Believe it or not, phonological processes are patterns of sound errors that all children exhibit while their language skills (ability to communicate and express oneself, freely) are developing.
Typically, developing children are known to use them to simplify their speech as they are learning to talk.
Actually, according to research they are normal speech errors, however, some children do not outgrow these processes because they lack the ability to appropriately coordinate their lips, tongue, teeth, palate and jaw for clear speech.
Which results in the development of articulation impairments. Articulation impairments occur in one or more of the following ways:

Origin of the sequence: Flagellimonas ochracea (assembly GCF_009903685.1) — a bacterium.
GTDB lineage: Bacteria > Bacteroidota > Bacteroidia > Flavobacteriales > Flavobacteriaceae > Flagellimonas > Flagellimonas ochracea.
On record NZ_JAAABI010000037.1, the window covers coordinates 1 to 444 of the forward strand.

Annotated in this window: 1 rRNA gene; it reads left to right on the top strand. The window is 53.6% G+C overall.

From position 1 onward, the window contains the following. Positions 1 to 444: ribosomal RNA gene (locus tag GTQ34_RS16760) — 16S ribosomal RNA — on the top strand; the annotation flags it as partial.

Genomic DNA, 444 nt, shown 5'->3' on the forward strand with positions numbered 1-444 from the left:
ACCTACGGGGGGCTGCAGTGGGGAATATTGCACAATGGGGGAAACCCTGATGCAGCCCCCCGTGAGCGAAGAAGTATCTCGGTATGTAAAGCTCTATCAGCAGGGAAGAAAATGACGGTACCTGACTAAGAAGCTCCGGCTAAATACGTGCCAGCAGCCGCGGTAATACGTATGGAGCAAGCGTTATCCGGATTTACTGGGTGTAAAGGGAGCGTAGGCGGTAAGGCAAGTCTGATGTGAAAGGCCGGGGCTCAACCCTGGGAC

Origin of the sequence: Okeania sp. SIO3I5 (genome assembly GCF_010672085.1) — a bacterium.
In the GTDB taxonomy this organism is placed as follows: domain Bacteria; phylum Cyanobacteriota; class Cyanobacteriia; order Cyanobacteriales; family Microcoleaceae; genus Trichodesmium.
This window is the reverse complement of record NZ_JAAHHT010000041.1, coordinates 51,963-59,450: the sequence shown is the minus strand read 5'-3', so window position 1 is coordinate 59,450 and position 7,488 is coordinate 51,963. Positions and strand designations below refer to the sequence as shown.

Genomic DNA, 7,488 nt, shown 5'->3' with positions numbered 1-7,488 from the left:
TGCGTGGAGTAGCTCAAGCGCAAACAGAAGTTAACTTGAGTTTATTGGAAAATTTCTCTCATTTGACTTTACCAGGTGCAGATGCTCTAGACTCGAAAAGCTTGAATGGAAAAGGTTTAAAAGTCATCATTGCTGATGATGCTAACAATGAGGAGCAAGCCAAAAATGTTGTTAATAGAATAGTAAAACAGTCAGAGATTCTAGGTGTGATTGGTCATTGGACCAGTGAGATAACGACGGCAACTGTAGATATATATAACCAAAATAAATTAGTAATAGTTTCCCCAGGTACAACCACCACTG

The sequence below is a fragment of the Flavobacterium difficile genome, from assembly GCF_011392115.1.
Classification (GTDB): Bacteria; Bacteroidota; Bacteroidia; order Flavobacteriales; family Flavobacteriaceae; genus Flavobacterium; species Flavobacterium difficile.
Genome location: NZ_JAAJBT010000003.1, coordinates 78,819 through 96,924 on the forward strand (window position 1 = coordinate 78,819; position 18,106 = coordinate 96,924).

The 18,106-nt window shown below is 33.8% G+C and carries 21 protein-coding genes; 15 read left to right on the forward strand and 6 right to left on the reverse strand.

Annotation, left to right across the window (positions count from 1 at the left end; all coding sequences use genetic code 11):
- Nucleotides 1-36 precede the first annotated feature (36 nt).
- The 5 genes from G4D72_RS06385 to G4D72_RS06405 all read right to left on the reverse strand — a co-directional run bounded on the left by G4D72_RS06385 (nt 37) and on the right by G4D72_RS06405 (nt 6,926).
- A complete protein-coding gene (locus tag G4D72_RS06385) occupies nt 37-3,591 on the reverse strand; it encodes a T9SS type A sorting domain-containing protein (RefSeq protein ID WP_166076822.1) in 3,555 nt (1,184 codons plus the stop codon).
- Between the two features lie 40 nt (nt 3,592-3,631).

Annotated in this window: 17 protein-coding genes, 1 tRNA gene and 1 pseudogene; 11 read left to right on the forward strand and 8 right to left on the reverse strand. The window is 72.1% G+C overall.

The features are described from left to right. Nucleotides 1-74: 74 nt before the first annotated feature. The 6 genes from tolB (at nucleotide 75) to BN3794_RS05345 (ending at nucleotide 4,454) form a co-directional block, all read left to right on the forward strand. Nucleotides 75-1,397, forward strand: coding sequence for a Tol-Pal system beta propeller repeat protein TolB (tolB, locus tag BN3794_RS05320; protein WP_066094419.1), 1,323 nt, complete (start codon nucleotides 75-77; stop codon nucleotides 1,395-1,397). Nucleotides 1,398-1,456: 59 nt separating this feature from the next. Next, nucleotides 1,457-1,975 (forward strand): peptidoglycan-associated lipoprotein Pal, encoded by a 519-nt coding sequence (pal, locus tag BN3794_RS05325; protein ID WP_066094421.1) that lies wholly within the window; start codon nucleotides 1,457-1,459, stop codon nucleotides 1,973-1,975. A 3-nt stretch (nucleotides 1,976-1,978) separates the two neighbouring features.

- Substitution of sounds (child says: /tootie/ instead of /cookie/)
- Deletion of sounds (child says: /boo/ instead of /book/)
- Addition of sounds (child says: /puhlate/ instead of /plate/)
- Distortion of sounds (child says: /fis/ instead of /fish/)
By age 5, most children naturally outgrow these phonological error patterns.